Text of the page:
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Increased Intracranial Pressure (ICP), Hydrocephalus & Dandy-Walker Variant (DWV)

by Brian Alverson, MD
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    00:01 In this lecture, we'll discuss a variety of problems that happen structurally with children's brain and skulls.

    00:08 In particular, we'll focus on hydrocephalus The Arnold-Chiari malformations And Craniosynostosis.

    00:16 So, let's start by remembering the basic pathophysiology of increased inter cranial pressure.

    00:23 When you see a patient with inter cranial pressure, there are is an expansion of one of the three major components of the brain.

    00:30 One maybe brain tissue, another maybe blood within the brain, and another maybe cerebral spinal fluid.

    00:37 The normal ICP is about 8-12mm of mercury If this goes up, because of an excessive amount of either brain tissue, blood tissue or cerebral spinal fluid, the problem is that the skull has encased the brain and the only way out for that brain with its increased pressure is down to the foramen magnum.

    01:00 The reason why that is a problem is several of the vital areas of the brain such as the pons with regulates breathing and heartrate will be damaged as that brain herniates and it can cause even an instant death.

    01:15 So, increased intercranial pressure or increased CSF, is common.

    01:23 CSF is made by the lateral ventricles.

    01:26 so, those side ventricles are where it is made. It flows down through the ventricles in a system of collecting ducts into the spinal cord.

    01:35 It flows down to the spinal column back up and then if flows over the top and it is reabsorbed back to the brain in the dural venous sinuses.

    01:47 Adults make and reabsorb a half a litre of spinal fluid a day.

    01:52 children a bit less.

    01:54 But the point is we are all day long making and reabsorbing this cerebral spinal fluid in large amounts.

    02:01 So, you can imagine if there is stricture in the system.

    02:04 or a problem with the adequate drainage or reabsorption you can have a problem with increased CSF and that in turn results in increased intercranial pressure And this leads us to hydrocephalus.

    02:18 Hydrocephalus has two major varieties.

    02:21 Communicating and non-communicating.

    02:24 Non-communicating is where the Cerebral Spinal Fluid simply cannot get out of the brain. It is stuck for some reason.

    02:32 There are several causes and many of those are congenital and show up in childhood.

    02:37 An example would be Aqueduct stenosis.

    02:41 Or atresia of the outflow foramina of the 4th ventricle.

    02:46 This is called a Dandy Walker cyst.

    02:50 Also patients may have a Chiari malformation.

    02:53 I'll talk about what these are in a bit.

    02:57 Also, patients can develop acquired causes of non communicating hydrocephalus.

    03:03 Example would be a posterior fossa neoplasm or a vascular malformation that arises.

    03:10 Babies may have communicating CSF in utero.

    03:14 But then on their way out suffer an intraventricular hemorrhage.

    03:18 that can cause scarring and edema, which can then obstruct the flow of CSF and cause hydrocephalus.

    03:27 Also, patients can have a communicating hydrocephalus.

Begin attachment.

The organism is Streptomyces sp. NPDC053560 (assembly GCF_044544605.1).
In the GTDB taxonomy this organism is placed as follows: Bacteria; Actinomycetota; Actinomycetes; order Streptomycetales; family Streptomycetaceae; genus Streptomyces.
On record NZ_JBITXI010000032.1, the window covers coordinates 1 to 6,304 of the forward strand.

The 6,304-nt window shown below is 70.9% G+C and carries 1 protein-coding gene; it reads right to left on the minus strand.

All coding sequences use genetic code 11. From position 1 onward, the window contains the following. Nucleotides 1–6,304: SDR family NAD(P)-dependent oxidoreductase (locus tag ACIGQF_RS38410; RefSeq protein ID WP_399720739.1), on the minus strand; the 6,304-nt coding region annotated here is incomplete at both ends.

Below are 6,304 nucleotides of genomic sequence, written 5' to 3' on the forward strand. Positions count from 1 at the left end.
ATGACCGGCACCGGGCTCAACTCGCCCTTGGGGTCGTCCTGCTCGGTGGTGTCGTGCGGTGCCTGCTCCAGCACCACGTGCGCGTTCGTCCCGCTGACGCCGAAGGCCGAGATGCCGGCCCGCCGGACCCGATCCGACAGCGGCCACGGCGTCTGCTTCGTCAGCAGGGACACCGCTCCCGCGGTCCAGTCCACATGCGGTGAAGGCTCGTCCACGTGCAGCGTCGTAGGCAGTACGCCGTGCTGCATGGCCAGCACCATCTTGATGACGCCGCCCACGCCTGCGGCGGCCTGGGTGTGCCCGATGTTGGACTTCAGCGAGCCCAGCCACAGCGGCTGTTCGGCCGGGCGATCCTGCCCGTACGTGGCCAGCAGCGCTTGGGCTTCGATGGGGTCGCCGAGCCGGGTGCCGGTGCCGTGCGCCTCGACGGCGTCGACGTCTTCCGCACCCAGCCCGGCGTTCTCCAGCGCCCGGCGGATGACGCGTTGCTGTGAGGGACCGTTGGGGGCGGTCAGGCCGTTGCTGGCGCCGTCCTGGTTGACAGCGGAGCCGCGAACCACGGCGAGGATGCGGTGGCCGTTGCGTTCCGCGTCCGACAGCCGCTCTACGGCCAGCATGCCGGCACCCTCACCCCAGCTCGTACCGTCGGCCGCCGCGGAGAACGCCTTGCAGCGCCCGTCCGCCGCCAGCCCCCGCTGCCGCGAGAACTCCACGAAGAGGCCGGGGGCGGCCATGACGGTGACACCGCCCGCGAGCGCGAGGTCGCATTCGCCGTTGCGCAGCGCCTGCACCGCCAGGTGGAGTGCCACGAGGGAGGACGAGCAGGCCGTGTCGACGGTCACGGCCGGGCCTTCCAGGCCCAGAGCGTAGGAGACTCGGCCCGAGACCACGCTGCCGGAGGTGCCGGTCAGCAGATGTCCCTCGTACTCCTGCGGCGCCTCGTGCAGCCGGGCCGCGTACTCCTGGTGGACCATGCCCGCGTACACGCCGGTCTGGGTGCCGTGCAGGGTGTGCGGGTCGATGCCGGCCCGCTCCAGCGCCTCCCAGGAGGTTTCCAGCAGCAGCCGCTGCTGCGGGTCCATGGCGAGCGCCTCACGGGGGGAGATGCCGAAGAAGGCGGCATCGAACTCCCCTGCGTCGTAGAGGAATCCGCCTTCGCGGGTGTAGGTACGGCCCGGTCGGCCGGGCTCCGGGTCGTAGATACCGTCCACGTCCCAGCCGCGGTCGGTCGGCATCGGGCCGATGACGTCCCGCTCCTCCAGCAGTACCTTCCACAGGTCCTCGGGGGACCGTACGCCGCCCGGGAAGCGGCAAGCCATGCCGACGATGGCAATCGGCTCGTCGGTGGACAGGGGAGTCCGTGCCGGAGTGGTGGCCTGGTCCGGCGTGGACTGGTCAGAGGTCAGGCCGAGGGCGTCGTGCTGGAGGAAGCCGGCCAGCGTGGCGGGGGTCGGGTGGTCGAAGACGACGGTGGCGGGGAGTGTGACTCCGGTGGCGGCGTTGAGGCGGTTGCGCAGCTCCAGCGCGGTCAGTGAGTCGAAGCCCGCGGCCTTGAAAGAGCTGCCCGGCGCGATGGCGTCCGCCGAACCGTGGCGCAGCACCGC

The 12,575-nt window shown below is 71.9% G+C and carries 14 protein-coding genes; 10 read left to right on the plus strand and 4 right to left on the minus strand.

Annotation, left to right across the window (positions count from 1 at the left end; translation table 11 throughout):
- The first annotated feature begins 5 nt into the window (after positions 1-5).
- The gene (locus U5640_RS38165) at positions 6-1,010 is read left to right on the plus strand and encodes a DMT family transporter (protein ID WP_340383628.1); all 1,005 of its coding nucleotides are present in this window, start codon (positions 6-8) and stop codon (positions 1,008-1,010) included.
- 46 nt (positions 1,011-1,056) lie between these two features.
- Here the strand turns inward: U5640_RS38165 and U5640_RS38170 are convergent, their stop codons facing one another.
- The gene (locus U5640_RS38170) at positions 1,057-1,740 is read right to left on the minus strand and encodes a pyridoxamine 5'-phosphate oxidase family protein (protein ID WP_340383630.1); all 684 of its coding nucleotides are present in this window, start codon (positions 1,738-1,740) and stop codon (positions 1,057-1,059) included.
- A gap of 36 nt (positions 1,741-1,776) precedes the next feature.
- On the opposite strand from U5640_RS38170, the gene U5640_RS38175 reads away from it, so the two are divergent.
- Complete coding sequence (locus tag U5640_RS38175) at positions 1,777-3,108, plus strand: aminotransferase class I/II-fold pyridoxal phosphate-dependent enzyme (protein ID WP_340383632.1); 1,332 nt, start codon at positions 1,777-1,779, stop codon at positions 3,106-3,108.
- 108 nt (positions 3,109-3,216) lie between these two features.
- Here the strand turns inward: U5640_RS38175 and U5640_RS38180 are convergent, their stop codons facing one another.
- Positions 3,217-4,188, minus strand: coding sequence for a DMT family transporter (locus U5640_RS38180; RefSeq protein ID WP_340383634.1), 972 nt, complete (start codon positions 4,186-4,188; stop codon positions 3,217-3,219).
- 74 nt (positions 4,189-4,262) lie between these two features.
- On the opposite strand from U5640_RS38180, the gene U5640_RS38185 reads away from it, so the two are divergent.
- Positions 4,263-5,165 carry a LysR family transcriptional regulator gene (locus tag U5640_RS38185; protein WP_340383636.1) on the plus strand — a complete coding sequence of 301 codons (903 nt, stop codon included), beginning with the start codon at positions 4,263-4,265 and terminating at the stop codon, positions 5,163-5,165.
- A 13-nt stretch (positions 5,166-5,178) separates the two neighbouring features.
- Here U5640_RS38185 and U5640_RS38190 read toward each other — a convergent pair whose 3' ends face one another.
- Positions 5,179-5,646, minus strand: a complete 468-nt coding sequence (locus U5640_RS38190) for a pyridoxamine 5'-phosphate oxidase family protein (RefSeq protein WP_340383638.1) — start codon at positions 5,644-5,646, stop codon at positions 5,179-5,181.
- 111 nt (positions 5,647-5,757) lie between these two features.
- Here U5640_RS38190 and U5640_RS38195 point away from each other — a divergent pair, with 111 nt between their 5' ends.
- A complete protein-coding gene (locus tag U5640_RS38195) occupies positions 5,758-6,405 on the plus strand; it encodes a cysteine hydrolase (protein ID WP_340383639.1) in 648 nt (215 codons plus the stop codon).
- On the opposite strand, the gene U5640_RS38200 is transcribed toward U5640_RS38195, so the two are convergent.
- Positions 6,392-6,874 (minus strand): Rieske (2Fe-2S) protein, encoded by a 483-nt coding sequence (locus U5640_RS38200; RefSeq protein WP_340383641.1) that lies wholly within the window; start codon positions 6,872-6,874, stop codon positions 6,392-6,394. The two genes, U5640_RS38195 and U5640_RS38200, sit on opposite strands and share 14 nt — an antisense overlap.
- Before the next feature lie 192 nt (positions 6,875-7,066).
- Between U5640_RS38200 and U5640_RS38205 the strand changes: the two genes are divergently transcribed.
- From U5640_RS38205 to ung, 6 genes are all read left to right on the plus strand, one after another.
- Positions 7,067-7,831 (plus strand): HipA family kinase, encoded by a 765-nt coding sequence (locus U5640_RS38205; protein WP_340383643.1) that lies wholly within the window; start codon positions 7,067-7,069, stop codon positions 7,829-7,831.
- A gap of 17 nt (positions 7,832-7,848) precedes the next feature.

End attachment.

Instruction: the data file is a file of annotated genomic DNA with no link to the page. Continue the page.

03:30 This is essentially an inability to reabsorb the CSF that's already been produced.

    03:38 So, in hydrocephalus, how do patients present? Well, children are more likely to have this than really at any age in the age group. This presents with poor feeding vomiting and seizures.

    03:52 But what's key is they will actually have an enlarged head.

    03:56 This is one of the major reasons why we screen all children by following their head circumference through the first several years of life.

    04:04 This exam will usually show macrocephaly as you can see in this child.

    04:11 So, if we are worrying about hydrocephalus, we have an abnormally large head circumference, we then want to scan the child's brain to see what is going on.

    04:20 This diagnosis can be made by CT or by MRI.

    04:26 CT has the risk of radiation.

    04:30 Whereas MRI may have the risk of sedation.

    04:34 However, there are new techniques being developed in MRI, where we can assess the vague areas of where the ventricles are enlarged without delving into the details of tissue abnormalities and this can be done relatively quickly.

    04:52 Sometimes we can get it done on a baby without sedation at all.

    04:56 And that is now becoming our primary modality to both avoid sedation and avoid radiation.

    05:04 If a child has a problem with draining CSF out of their brain, regardless of the cause, We are going to help them drain that that brain.

    05:14 Because the size of the brain will continue to increase inside the enclosed skull and problems will arise.

    05:22 This is where VP shunts come in.

    05:25 A ventricular peritoneal shunt is a tube that is implanted into the area of the brain which needs assistance with drainage and then that shunt is tunneled underneath the skin along the back of the skull down along the neck.

    05:41 And then it burrows underneath the clavicle and down through the chest into the peritoneal cavity.

    05:49 Typically, when they place this, they would put an extra amount of tubing into the peritoneal cavity because as the child grows, this tube is going to be stretched and they need some room for growth.

    06:03 After placement, we expect this child to be able to drain the csf and have a cessation of symptoms that is caused by the hydrocephalus such as perhaps vomiting, altered mental status or seizure.